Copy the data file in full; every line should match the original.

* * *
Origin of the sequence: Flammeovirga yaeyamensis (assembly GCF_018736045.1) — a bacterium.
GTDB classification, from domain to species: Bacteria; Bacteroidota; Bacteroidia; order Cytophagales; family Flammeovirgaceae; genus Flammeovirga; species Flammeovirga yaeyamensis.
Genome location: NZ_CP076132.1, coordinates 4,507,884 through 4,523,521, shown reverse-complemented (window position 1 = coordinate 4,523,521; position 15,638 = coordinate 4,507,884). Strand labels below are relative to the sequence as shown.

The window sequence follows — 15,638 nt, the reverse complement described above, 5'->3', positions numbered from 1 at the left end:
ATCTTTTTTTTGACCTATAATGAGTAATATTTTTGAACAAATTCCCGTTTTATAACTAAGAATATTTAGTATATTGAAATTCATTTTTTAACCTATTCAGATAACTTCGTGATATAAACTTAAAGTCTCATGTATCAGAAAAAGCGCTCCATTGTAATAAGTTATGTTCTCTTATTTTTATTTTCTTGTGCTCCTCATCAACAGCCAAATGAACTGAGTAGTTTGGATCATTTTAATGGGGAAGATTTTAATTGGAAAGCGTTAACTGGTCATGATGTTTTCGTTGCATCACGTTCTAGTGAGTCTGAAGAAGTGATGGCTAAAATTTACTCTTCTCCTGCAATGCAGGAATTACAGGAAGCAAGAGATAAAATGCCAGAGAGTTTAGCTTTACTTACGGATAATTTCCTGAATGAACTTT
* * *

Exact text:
Origin of the sequence: Flammeovirga yaeyamensis (assembly GCF_018736045.1) — a bacterium.
GTDB classification, from domain to species: Bacteria; Bacteroidota; Bacteroidia; order Cytophagales; family Flammeovirgaceae; genus Flammeovirga; species Flammeovirga yaeyamensis.
Genome location: NZ_CP076132.1, coordinates 4,507,884 through 4,523,521, shown reverse-complemented (window position 1 = coordinate 4,523,521; position 15,638 = coordinate 4,507,884). Strand labels below are relative to the sequence as shown.

The window sequence follows — 15,638 nt, the reverse complement described above, 5'->3', positions numbered from 1 at the left end:
ATCTTTTTTTTGACCTATAATGAGTAATATTTTTGAACAAATTCCCGTTTTATAACTAAGAATATTTAGTATATTGAAATTCATTTTTTAACCTATTCAGATAACTTCGTGATATAAACTTAAAGTCTCATGTATCAGAAAAAGCGCTCCATTGTAATAAGTTATGTTCTCTTATTTTTATTTTCTTGTGCTCCTCATCAACAGCCAAATGAACTGAGTAGTTTGGATCATTTTAATGGGGAAGATTTTAATTGGAAAGCGTTAACTGGTCATGATGTTTTCGTTGCATCACGTTCTAGTGAGTCTGAAGAAGTGATGGCTAAAATTTACTCTTCTCCTGCAATGCAGGAATTACAGGAAGCAAGAGATAAAATGCCAGAGAGTTTAGCTTTACTTACGGATAATTTCCTGAATGAACTTT